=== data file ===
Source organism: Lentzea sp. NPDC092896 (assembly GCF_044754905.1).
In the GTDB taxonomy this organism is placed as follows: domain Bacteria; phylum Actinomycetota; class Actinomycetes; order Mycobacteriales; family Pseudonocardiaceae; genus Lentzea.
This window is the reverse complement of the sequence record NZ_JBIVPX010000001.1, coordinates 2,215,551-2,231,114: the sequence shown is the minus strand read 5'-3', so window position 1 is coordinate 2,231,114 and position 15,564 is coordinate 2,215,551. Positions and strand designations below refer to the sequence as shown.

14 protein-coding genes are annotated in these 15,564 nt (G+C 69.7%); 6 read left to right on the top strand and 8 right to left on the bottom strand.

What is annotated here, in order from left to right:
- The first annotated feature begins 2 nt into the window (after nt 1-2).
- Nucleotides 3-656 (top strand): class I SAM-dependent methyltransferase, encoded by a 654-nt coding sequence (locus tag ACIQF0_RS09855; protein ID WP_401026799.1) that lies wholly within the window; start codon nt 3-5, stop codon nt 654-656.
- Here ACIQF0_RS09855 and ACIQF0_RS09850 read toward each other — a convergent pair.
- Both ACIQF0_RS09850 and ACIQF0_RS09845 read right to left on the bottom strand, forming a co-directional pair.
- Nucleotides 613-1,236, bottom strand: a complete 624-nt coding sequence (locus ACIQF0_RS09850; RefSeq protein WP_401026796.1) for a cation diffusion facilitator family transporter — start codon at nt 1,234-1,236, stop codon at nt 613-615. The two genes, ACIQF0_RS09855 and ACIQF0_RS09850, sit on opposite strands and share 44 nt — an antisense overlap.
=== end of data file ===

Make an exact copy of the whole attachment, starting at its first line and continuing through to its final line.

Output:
Source organism: Lentzea sp. NPDC092896 (assembly GCF_044754905.1).
In the GTDB taxonomy this organism is placed as follows: domain Bacteria; phylum Actinomycetota; class Actinomycetes; order Mycobacteriales; family Pseudonocardiaceae; genus Lentzea.
This window is the reverse complement of the sequence record NZ_JBIVPX010000001.1, coordinates 2,215,551-2,231,114: the sequence shown is the minus strand read 5'-3', so window position 1 is coordinate 2,231,114 and position 15,564 is coordinate 2,215,551. Positions and strand designations below refer to the sequence as shown.

14 protein-coding genes are annotated in these 15,564 nt (G+C 69.7%); 6 read left to right on the top strand and 8 right to left on the bottom strand.

What is annotated here, in order from left to right:
- The first annotated feature begins 2 nt into the window (after nt 1-2).
- Nucleotides 3-656 (top strand): class I SAM-dependent methyltransferase, encoded by a 654-nt coding sequence (locus tag ACIQF0_RS09855; protein ID WP_401026799.1) that lies wholly within the window; start codon nt 3-5, stop codon nt 654-656.
- Here ACIQF0_RS09855 and ACIQF0_RS09850 read toward each other — a convergent pair.
- Both ACIQF0_RS09850 and ACIQF0_RS09845 read right to left on the bottom strand, forming a co-directional pair.
- Nucleotides 613-1,236, bottom strand: a complete 624-nt coding sequence (locus ACIQF0_RS09850; RefSeq protein WP_401026796.1) for a cation diffusion facilitator family transporter — start codon at nt 1,234-1,236, stop codon at nt 613-615. The two genes, ACIQF0_RS09855 and ACIQF0_RS09850, sit on opposite strands and share 44 nt — an antisense overlap.